There is also a clear need for more theoretical work in this area. Under what circumstances is the acceleration of industrial development induced by stronger IPR truly welfare enhancing? Under what circumstances are the benefits of more rapid industrial development undercut by other effects of stronger IPR? [More work must be done on the effect of stronger IPR in terms of rights other than patents too.  And unregistered rights regimes pose their own problems for economic analysts as well as for investors]  The mathematical challenges that theorists confront in building models that could address these questions are clear, but so are the potential benefits for policymakers and empirical researchers. Given the number of questions for which we still lack complete answers, this domain is likely to be an area of active research in economics for some time to come".
You can access the full text here.

Adieu 25% rule? At least in US litigation

#alttext#Licensing and litigation experts are well acquainted with the 25% rule for calculating a reasonably royalty which a licensee might be prepared to pay to the patent proprietor when licensing a patent. The rule has had a long genesis and was apparently originally formulated by Robert Goldscheider's analysis of patent licensing rates made by a Swiss subsidiary of a US company to around 18 companies licensees throughout the world ("Use of the 25% rule in valuing IP", 37 les Nouvelles 123, 123 December 2002). A number of other empirical studies have appeared to confirm the general applicability of the rule - and many licensing executives use the rule when establishing their baseline for negotiations.

The underlying assumption is that a licensee should maintain a majority - say 75% - of the profits of a patented product because the licensee has undertaken substantial development, operational and commercialisation risks. The other 25% should go to the patent holder as a licence fee. The 25% rule can be used for calculating a reasonable, running royalty rate by first of all estimating the licensee's profits for the product incorporating the patent and then dividing the total profit by the total cost of sales. This gives a profit rate - of which 25% is the running royalty rate. This rate is then applied going forward for licensing deals - or backwards for calculating damages in litigation

#alttext#The Court of Appeals for the Federal Circuit (CAFC) - the Appeals court in US patent cases - looked into the validity of the rule in a case Uniloc v Microsoft Corp. and concluded that the rule was - for the purposes of the calculation of damages in litigation - fundamentally flawed. The CAFC noted that the court (and lower courts) had accepted the rule in the past because it had never been effectively challenged. The CAFC noted that there had been a number of criticisms of the rule over the years:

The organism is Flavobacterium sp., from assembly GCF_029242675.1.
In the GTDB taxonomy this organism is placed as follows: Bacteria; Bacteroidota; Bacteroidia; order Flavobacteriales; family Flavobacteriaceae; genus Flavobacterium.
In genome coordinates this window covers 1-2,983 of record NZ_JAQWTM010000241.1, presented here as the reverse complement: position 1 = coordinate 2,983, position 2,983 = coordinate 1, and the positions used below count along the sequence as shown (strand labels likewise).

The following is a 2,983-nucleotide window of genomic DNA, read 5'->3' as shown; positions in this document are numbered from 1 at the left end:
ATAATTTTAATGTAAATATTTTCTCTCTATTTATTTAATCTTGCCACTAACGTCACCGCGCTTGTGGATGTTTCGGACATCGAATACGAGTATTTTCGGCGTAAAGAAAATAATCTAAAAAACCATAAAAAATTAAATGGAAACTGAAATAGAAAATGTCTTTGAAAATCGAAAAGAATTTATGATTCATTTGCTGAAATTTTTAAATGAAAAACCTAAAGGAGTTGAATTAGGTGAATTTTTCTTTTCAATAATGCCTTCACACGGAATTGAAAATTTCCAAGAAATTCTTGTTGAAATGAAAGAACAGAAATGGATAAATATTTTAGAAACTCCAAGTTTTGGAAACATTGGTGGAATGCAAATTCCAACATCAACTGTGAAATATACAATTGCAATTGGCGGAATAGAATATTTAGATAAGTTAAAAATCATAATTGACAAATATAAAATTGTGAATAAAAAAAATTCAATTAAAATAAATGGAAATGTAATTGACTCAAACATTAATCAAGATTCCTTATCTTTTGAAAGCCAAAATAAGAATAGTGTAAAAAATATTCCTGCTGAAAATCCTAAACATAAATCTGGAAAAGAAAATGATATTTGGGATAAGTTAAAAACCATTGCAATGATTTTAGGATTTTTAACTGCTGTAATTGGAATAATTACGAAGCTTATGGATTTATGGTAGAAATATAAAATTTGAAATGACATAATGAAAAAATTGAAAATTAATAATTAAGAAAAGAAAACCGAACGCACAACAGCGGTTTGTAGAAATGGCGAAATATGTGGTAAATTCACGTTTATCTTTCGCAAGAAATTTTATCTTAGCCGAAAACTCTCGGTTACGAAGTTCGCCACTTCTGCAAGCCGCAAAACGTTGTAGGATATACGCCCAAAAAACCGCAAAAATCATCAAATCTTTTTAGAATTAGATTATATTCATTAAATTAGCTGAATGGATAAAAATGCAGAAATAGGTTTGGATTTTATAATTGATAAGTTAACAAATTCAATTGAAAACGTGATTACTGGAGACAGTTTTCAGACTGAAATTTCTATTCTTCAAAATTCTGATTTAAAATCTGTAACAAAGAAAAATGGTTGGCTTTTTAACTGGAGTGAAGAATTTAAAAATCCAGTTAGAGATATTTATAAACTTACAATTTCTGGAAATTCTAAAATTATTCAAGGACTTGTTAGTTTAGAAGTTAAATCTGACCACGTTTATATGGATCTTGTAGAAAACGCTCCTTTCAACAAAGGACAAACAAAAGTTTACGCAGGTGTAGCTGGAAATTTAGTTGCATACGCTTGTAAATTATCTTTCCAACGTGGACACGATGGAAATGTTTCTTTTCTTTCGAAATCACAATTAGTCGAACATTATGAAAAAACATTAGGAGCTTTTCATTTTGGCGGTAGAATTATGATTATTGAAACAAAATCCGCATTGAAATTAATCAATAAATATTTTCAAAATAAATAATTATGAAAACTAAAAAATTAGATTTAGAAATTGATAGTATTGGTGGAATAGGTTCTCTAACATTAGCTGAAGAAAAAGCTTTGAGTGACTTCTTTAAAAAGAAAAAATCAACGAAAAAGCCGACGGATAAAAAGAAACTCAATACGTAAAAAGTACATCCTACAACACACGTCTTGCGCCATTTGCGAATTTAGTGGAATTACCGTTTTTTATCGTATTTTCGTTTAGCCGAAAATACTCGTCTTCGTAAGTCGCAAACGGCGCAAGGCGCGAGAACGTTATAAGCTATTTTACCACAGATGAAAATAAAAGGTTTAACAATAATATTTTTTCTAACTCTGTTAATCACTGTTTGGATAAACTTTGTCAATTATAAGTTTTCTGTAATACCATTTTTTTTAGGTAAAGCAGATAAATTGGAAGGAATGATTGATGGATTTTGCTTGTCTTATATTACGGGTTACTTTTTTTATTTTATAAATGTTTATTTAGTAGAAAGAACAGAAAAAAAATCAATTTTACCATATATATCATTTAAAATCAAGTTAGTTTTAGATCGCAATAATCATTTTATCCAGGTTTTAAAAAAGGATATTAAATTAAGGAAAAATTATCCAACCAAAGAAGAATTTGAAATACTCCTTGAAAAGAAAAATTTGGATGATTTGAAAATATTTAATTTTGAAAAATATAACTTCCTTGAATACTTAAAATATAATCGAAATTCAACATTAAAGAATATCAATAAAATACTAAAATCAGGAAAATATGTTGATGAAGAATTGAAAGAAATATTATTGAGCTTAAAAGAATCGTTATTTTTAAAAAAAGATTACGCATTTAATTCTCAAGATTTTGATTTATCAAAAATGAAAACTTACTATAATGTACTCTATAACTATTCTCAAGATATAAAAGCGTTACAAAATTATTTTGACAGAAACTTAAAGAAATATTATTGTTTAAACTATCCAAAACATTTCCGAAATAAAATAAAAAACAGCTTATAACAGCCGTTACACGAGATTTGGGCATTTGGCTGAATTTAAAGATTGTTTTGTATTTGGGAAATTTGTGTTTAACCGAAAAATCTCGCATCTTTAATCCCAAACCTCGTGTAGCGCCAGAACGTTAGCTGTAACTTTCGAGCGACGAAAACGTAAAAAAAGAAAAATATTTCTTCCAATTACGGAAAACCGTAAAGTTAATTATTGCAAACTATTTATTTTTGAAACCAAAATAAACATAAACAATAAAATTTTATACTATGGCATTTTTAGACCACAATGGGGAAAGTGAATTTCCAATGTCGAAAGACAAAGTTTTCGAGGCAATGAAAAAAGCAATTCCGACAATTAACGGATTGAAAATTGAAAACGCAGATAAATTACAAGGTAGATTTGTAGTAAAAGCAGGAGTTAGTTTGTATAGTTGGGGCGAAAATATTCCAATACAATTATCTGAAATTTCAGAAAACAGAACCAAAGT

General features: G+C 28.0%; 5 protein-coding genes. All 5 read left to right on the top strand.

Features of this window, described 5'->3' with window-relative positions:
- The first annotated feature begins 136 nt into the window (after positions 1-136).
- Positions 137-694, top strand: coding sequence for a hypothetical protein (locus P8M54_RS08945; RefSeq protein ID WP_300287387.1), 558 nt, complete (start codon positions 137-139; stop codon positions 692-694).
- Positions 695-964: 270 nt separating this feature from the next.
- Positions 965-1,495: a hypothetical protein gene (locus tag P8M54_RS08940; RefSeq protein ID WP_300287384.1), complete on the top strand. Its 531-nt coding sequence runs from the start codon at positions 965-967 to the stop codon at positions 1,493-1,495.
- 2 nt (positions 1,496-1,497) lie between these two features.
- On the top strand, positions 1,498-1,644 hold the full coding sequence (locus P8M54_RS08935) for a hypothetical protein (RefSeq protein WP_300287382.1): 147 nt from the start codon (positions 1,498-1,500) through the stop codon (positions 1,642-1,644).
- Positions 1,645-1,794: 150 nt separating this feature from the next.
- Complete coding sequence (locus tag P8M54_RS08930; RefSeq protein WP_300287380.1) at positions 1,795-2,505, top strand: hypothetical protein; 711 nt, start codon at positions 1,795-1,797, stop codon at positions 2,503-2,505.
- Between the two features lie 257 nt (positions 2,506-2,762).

• The rule failed to take into account the unique relationship between a patent and an accused (allegedly infringing) product

  • The rule failed to take into account the unique relationship between the parties in the litigation

  • The rule was essentially arbitrary

The CAFC pointed out that patent proprietor has to prove the level of damages and that any arguments regarding the level of damages must be tied to the facts of the case. Citing a whole raft of case law, the CAFC concluded that the 25% rule of thumb was an abstract and theoretical concept. The 25% rule failed to provide any basis for the hypothetical negotiation between the two parties regarding the level of the royalty or offer any evidence regarding usual royalty rates for a particular technology, industry or party. In other words - the CAFC was not prepared to accept a royalty rate which it considered purely arbitrary and wanted to see comparative figures produced.

The implications for litigation are tremendous. Calculation of damages will rely on the ability to produce comparable figures from other sources - such as stock exchange filings or the annual LES royalty surveys. Licensing executives may not need to be so worried. The concept of the reasonable royalty based on a negotiation between parties is generally one that is practiced in reality. The 25% rule is often used as a starting point for the negotiation and is just one data point. Other data points include similar licensing agreements made with other companies and also publicly available data from sources such as SEC filings. It is unlikely that a court would attempt to change royalty rates in an agreement made entered into freely by two parties, merely because the royalty rate calculation was based on the (unapproved) 25% rule. Only in the unlikely event that one of the parties was put under duress to accept the royalty rate based on the 25% rule would a court be likely to overrule the calculation.

Copy of Goldscheider's article is available here.

Description of Route 25 here

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Tuesday 4 January 2011

On-line Music in China: Harbinger or Outlier?

After a decade of efforts, the jury is still out: what are the long-term prospects for convincing consumers to pay for recorded music in an online/digital world. Sure, we have the per item model of Apple's iTunes, the subscription model a la Pandora and music streaming enterprises such as Spotify. Still, my anecdotal impression is that unauthorized accessing of musical works continues to take place in a big way alongside authorized accessing of such works. Moreover, I have not encountered any data that suggest that the various efforts to find commercially and legally workable models have led to a trend reduction in unauthorized downloading and the like. Based on these observations, the best we can say is that the glass is still half-full from the point of view of those who view compensating creators of musical works to be a desirable long-term state of affairs.